· The day after the F, J, or M nonimmigrant no longer pursues the course of study or the authorized activity, or the day after he or she engages in an unauthorized activity ;

    · The day after completing the course of study or program (including any authorized practical training plus any authorized grace period, as outlined in 8 CFR 214.2);

    · The day after the Form I-94 expires, if the F, J, or M nonimmigrant was admitted for a date certain; or

    · The day after an immigration judge or, in certain cases the BIA28 orders the alien excluded, deported, or removed (whether or not the decision is appealed).

    The changes proposed under the new policy can dramatically affect F, J, or M nonimmigrants by retroactively triggering unlawful presence to an unsuspecting student or exchange visitor who unknowingly engaged in a technical violation of their status. For example, regulations regarding employment for F students are complex, and many includes technical requirements that many students do not understand or are not even aware of. For instance, if the new rule goes into effect, an 18-year college freshman who, in good faith, volunteered for an off-campus internship without CPT could reasonably not find out about this potential violation of status until 3 or 4 years later after graduation during the H1B petition adjudication. Thus, due to the new policy change, this 21 or 22 year old person would unknowingly accrue 3 to 4 years of unlawful presence and will be barred from returning to the U.S. for 10 years.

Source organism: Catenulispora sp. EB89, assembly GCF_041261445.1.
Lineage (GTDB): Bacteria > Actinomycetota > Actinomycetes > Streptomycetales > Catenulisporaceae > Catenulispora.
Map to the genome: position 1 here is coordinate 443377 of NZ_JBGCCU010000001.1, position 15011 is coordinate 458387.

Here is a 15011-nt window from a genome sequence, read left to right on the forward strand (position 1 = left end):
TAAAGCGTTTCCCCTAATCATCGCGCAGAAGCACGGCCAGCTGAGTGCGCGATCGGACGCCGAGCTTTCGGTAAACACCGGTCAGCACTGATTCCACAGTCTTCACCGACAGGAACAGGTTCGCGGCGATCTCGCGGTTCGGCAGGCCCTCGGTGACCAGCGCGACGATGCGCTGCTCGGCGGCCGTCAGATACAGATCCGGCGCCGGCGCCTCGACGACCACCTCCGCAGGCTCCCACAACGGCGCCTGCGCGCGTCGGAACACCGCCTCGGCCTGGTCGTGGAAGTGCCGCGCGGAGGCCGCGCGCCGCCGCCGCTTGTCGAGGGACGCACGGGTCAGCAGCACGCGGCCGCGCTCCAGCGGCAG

The new proposed policy unnecessarily creates uncertainty over the trigger date of unlawful presence and in the process severely punishes unknowing, unsuspecting students (many of whom are young people just starting their life) from returning to the U.S. for 3 or even 10 years.

    Moreover, as will be discussed below, the proposed policy change does not only revise AFM Chapter 40.9.2. The proposed revision will have ripple effects that create inconsistencies and contradictions with existing policy and interpretations of the law within DHS and with Department of State.

    2. The USCIS Policy Memo Confuses the Distinction Between Violating Status and Unlawful Presence, Which Has Been Consistently Recognized in INA 212(a) and 237(a) As Pivotal to the Application of Other Sections of the INA

    The proposed policy memo at hand fails to distinguish between violating status and unlawful presence when determining the applicability of the guidance and policies contained in the memo. Existing statutes clearly and separately distinguish between these two distinct legal concepts. To disregard the need to delineate the applicability of published guidance to each of these concepts is arbitrary and capricious and contradicts existing government policy and interpretations.